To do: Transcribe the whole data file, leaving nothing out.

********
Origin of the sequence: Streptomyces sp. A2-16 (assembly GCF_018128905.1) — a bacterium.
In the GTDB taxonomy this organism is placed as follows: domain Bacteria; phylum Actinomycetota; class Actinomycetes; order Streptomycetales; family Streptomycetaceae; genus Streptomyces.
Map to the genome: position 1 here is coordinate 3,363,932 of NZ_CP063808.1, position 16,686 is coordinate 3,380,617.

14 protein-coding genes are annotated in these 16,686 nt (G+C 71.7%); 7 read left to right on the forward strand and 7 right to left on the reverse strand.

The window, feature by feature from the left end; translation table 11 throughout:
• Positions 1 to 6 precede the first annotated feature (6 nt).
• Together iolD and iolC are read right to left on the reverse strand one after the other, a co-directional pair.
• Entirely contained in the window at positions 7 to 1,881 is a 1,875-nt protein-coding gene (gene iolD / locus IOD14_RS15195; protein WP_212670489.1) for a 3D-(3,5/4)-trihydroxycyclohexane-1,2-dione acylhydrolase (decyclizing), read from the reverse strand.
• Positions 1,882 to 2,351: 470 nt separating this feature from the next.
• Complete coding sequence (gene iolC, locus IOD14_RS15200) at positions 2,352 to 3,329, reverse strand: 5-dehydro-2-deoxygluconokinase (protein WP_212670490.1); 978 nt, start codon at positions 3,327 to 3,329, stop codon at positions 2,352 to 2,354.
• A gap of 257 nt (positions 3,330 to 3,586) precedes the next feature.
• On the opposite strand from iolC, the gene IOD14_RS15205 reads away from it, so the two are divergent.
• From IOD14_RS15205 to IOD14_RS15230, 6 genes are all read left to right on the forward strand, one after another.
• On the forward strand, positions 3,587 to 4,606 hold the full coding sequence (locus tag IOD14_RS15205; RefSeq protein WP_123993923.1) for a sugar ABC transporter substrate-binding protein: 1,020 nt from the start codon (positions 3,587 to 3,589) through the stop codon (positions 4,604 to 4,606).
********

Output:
Origin of the sequence: Streptomyces sp. A2-16 (assembly GCF_018128905.1) — a bacterium.
In the GTDB taxonomy this organism is placed as follows: domain Bacteria; phylum Actinomycetota; class Actinomycetes; order Streptomycetales; family Streptomycetaceae; genus Streptomyces.
Map to the genome: position 1 here is coordinate 3,363,932 of NZ_CP063808.1, position 16,686 is coordinate 3,380,617.

14 protein-coding genes are annotated in these 16,686 nt (G+C 71.7%); 7 read left to right on the forward strand and 7 right to left on the reverse strand.

The window, feature by feature from the left end; translation table 11 throughout:
• Positions 1 to 6 precede the first annotated feature (6 nt).
• Together iolD and iolC are read right to left on the reverse strand one after the other, a co-directional pair.
• Entirely contained in the window at positions 7 to 1,881 is a 1,875-nt protein-coding gene (gene iolD / locus IOD14_RS15195; protein WP_212670489.1) for a 3D-(3,5/4)-trihydroxycyclohexane-1,2-dione acylhydrolase (decyclizing), read from the reverse strand.
• Positions 1,882 to 2,351: 470 nt separating this feature from the next.
• Complete coding sequence (gene iolC, locus IOD14_RS15200) at positions 2,352 to 3,329, reverse strand: 5-dehydro-2-deoxygluconokinase (protein WP_212670490.1); 978 nt, start codon at positions 3,327 to 3,329, stop codon at positions 2,352 to 2,354.
• A gap of 257 nt (positions 3,330 to 3,586) precedes the next feature.
• On the opposite strand from iolC, the gene IOD14_RS15205 reads away from it, so the two are divergent.
• From IOD14_RS15205 to IOD14_RS15230, 6 genes are all read left to right on the forward strand, one after another.
• On the forward strand, positions 3,587 to 4,606 hold the full coding sequence (locus tag IOD14_RS15205; RefSeq protein WP_123993923.1) for a sugar ABC transporter substrate-binding protein: 1,020 nt from the start codon (positions 3,587 to 3,589) through the stop codon (positions 4,604 to 4,606).